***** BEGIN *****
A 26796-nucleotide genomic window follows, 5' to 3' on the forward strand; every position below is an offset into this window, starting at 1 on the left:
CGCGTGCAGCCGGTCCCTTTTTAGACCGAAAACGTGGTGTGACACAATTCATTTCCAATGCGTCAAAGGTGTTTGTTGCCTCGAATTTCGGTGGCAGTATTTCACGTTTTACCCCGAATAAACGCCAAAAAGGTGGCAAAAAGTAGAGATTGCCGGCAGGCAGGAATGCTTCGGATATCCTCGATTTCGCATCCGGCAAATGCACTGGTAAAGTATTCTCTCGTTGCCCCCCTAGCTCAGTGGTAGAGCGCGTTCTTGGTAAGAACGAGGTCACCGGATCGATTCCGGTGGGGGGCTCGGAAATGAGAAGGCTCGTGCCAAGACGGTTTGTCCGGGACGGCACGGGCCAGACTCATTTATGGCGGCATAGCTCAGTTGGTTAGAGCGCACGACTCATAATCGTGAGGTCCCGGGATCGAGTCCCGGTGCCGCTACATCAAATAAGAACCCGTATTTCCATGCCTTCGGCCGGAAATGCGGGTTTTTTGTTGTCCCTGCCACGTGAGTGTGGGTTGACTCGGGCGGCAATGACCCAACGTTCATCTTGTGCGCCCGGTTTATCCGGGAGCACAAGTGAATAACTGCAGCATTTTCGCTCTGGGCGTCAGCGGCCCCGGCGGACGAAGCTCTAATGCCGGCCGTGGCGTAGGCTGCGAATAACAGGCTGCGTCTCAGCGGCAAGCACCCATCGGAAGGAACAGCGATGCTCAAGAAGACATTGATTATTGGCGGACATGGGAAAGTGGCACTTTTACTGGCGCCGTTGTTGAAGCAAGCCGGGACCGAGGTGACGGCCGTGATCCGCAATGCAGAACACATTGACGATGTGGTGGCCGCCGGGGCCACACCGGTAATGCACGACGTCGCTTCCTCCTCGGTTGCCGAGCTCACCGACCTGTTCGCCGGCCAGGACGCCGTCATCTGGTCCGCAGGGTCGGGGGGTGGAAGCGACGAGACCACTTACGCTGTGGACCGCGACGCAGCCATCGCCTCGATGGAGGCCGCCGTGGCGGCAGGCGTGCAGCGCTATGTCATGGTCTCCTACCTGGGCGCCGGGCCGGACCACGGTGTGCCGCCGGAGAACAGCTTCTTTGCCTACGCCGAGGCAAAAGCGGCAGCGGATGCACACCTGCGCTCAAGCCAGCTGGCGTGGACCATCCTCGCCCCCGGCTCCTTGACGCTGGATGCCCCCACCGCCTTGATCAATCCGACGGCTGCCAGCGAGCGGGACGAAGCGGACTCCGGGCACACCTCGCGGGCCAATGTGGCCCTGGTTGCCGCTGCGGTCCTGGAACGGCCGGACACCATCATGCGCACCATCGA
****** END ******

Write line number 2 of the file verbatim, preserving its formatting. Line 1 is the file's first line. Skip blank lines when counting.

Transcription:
CGCGTGCAGCCGGTCCCTTTTTAGACCGAAAACGTGGTGTGACACAATTCATTTCCAATGCGTCAAAGGTGTTTGTTGCCTCGAATTTCGGTGGCAGTATTTCACGTTTTACCCCGAATAAACGCCAAAAAGGTGGCAAAAAGTAGAGATTGCCGGCAGGCAGGAATGCTTCGGATATCCTCGATTTCGCATCCGGCAAATGCACTGGTAAAGTATTCTCTCGTTGCCCCCCTAGCTCAGTGGTAGAGCGCGTTCTTGGTAAGAACGAGGTCACCGGATCGATTCCGGTGGGGGGCTCGGAAATGAGAAGGCTCGTGCCAAGACGGTTTGTCCGGGACGGCACGGGCCAGACTCATTTATGGCGGCATAGCTCAGTTGGTTAGAGCGCACGACTCATAATCGTGAGGTCCCGGGATCGAGTCCCGGTGCCGCTACATCAAATAAGAACCCGTATTTCCATGCCTTCGGCCGGAAATGCGGGTTTTTTGTTGTCCCTGCCACGTGAGTGTGGGTTGACTCGGGCGGCAATGACCCAACGTTCATCTTGTGCGCCCGGTTTATCCGGGAGCACAAGTGAATAACTGCAGCATTTTCGCTCTGGGCGTCAGCGGCCCCGGCGGACGAAGCTCTAATGCCGGCCGTGGCGTAGGCTGCGAATAACAGGCTGCGTCTCAGCGGCAAGCACCCATCGGAAGGAACAGCGATGCTCAAGAAGACATTGATTATTGGCGGACATGGGAAAGTGGCACTTTTACTGGCGCCGTTGTTGAAGCAAGCCGGGACCGAGGTGACGGCCGTGATCCGCAATGCAGAACACATTGACGATGTGGTGGCCGCCGGGGCCACACCGGTAATGCACGACGTCGCTTCCTCCTCGGTTGCCGAGCTCACCGACCTGTTCGCCGGCCAGGACGCCGTCATCTGGTCCGCAGGGTCGGGGGGTGGAAGCGACGAGACCACTTACGCTGTGGACCGCGACGCAGCCATCGCCTCGATGGAGGCCGCCGTGGCGGCAGGCGTGCAGCGCTATGTCATGGTCTCCTACCTGGGCGCCGGGCCGGACCACGGTGTGCCGCCGGAGAACAGCTTCTTTGCCTACGCCGAGGCAAAAGCGGCAGCGGATGCACACCTGCGCTCAAGCCAGCTGGCGTGGACCATCCTCGCCCCCGGCTCCTTGACGCTGGATGCCCCCACCGCCTTGATCAATCCGACGGCTGCCAGCGAGCGGGACGAAGCGGACTCCGGGCACACCTCGCGGGCCAATGTGGCCCTGGTTGCCGCTGCGGTCCTGGAACGGCCGGACACCATCATGCGCACCATCGA